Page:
Record of the Year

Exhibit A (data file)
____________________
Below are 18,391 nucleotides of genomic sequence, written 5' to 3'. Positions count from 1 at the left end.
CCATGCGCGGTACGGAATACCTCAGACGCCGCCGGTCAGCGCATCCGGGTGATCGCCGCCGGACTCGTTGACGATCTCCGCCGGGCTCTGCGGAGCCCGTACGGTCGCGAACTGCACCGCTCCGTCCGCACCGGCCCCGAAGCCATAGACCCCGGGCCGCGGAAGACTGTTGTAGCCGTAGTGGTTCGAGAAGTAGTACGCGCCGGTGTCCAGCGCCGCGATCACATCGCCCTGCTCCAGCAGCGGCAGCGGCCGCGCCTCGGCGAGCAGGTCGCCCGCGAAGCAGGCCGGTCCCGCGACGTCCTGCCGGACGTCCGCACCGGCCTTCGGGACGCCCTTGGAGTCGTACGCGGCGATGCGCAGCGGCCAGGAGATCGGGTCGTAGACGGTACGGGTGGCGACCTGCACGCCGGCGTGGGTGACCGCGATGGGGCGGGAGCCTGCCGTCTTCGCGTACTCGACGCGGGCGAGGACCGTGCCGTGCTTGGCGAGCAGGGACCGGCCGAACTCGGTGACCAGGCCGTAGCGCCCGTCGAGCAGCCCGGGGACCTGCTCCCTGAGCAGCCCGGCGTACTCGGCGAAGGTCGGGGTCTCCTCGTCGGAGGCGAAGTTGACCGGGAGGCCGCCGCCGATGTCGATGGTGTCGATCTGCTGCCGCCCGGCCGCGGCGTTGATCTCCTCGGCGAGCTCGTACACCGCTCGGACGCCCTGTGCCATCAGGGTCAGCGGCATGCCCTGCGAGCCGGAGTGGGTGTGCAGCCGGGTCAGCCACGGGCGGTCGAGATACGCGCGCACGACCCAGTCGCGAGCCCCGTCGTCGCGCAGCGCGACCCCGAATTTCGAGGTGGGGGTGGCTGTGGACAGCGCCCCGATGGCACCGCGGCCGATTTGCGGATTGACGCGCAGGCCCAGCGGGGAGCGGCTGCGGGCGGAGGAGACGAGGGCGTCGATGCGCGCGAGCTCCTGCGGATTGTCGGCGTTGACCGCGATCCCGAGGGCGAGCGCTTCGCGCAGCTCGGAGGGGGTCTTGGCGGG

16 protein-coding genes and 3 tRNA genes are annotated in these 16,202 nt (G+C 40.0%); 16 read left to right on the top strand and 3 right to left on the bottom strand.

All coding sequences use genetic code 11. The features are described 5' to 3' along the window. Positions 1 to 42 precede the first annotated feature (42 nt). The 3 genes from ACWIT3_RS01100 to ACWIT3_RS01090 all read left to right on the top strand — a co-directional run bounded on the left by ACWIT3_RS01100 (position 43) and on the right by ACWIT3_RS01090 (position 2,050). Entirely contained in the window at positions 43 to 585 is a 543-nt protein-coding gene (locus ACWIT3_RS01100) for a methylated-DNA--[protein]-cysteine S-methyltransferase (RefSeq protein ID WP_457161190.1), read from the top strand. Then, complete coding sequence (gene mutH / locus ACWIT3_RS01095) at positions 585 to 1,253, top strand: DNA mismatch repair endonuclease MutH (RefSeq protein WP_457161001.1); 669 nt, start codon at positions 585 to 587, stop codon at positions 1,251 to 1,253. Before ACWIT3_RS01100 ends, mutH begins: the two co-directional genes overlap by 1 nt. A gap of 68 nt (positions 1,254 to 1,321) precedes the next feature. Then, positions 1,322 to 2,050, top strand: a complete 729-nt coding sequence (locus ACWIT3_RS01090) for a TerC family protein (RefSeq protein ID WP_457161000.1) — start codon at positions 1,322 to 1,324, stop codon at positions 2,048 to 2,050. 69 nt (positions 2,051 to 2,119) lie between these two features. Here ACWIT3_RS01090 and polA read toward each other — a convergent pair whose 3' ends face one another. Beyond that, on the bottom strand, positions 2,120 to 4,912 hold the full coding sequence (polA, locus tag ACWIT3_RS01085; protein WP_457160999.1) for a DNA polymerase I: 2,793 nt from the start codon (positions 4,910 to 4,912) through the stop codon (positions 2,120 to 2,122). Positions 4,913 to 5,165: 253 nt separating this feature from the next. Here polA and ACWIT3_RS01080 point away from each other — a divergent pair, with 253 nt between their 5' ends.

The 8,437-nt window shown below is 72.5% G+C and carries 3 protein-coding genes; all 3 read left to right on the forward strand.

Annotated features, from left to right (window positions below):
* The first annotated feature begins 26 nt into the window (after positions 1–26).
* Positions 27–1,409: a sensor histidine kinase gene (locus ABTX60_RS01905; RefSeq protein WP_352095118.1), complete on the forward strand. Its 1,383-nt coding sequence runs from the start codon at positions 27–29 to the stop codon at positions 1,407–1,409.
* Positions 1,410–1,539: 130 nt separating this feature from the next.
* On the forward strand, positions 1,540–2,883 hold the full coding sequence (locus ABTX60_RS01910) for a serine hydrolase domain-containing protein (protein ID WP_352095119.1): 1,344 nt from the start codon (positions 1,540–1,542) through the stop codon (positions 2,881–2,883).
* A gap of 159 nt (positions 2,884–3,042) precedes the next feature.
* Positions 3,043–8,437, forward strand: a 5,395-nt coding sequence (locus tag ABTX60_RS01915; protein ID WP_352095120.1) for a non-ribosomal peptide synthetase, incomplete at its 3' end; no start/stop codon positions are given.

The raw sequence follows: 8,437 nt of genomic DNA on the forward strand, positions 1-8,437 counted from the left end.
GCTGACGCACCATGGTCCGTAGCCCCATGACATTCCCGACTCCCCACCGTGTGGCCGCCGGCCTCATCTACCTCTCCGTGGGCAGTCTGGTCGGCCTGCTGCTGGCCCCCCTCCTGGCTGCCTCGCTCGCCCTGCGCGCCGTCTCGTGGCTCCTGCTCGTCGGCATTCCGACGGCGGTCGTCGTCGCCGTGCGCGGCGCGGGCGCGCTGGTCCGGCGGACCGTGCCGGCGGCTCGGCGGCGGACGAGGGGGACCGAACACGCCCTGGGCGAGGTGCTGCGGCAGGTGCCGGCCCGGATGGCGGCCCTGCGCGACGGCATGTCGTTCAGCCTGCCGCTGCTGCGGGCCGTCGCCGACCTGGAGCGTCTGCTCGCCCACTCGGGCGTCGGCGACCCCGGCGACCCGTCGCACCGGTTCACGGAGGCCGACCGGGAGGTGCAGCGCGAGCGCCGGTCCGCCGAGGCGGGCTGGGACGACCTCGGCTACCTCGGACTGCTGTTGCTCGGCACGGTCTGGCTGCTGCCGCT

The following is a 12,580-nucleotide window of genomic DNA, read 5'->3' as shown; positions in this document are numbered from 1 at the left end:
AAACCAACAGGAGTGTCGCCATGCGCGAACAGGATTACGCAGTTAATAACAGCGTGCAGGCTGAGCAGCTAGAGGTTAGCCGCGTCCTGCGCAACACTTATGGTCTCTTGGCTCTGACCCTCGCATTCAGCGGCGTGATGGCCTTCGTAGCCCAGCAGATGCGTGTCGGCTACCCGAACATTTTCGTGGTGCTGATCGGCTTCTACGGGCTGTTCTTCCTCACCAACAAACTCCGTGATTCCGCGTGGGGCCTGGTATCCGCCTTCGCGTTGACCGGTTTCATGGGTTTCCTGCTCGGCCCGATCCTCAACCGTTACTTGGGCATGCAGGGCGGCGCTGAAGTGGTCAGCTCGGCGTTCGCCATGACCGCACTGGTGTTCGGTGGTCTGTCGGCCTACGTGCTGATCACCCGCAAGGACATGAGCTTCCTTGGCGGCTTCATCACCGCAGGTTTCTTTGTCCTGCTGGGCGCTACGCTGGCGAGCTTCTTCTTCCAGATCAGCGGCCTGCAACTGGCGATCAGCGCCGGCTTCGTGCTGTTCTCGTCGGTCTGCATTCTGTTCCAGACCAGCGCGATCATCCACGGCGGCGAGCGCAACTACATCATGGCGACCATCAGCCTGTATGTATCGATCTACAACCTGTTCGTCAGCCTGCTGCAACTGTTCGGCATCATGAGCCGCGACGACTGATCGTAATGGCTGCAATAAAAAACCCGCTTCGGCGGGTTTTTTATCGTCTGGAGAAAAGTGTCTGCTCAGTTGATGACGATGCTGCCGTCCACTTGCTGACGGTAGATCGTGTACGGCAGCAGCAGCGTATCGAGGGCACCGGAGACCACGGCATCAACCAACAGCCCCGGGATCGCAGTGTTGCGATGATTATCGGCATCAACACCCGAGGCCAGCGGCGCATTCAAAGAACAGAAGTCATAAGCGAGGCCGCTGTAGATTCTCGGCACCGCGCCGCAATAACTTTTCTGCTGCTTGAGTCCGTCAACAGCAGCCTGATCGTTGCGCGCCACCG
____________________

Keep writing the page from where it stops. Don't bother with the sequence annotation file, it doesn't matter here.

'Horsehead is 1970s classic rock in all it's time-honored, raised-lighter glory. The honky-tonk swagger of the Rolling Stones, the Southern-fried soul of Lynyrd Skynyrd and the pop sensibilities of Tom Petty are but some of the arena-rock influences that define the group. The slinky bravado of Know My Name struts like the Faces (featuring a blazing saxophone solo from Roger Carroll), while ballads 'Hide Today' and 'Say You Suffered' take their cues from the country rock sound of Gram Parsons. Each song will remind you of something you originally pumped your fist to and sang along with on the radio. Though it's members wear their influences on their sleeves, Horsehead makes each inspiration it's own. The sound is helped immensely by the stellar production and tight musicianship required in making radio-friendly tunes. Too bad radio wouldn't play this, because if you are a fan of classic rock, Horsehead has made the record of the year.' Chris Bopst - Style Weekly Horsehead, Record Of The Year (Emerald City Sounds). Despite the equine band name, Record Of The Year struts a lot more than it trots. For starters, there's the vocal snarl of the opener, "Different Man", followed by "Hide Today" and it's "Sweet Virginia" take on country. "Too Bad" sports Nicky Hopkins-style piano between the grooves, and you'll find Keef and Ronnie guitar slash almost everywhere. And "Six Foot Anna" could be "Angie" in southern roots-rock dress. Even the most disinterested reader has probably spotted a theme by now; it might have been more fitting for this Richmond, Virginia, quartet to have named itself Horse's Head Soup. Making it all go down easy are the band's road-tested chops - as displayed by frontman/songwriter Jon C. Brown and lead guitarist Kevin Inge, both late of psychedelic shouters Dragstrip Syndicate, and Silos/Gutterball/Cracker vet Bob Rupe - and their genuine, not to mention press-kit-professed, love for the Stones. - Rick Cornell - No Depression.